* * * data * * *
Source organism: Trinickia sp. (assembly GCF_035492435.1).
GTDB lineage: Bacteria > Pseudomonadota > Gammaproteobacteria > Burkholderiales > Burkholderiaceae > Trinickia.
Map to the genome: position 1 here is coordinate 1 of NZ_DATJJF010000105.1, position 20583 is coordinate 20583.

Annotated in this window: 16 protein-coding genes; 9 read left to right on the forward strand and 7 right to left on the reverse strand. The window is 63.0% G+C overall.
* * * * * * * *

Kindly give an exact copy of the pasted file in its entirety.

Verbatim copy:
Source organism: Trinickia sp. (assembly GCF_035492435.1).
GTDB lineage: Bacteria > Pseudomonadota > Gammaproteobacteria > Burkholderiales > Burkholderiaceae > Trinickia.
Map to the genome: position 1 here is coordinate 1 of NZ_DATJJF010000105.1, position 20583 is coordinate 20583.

Annotated in this window: 16 protein-coding genes; 9 read left to right on the forward strand and 7 right to left on the reverse strand. The window is 63.0% G+C overall.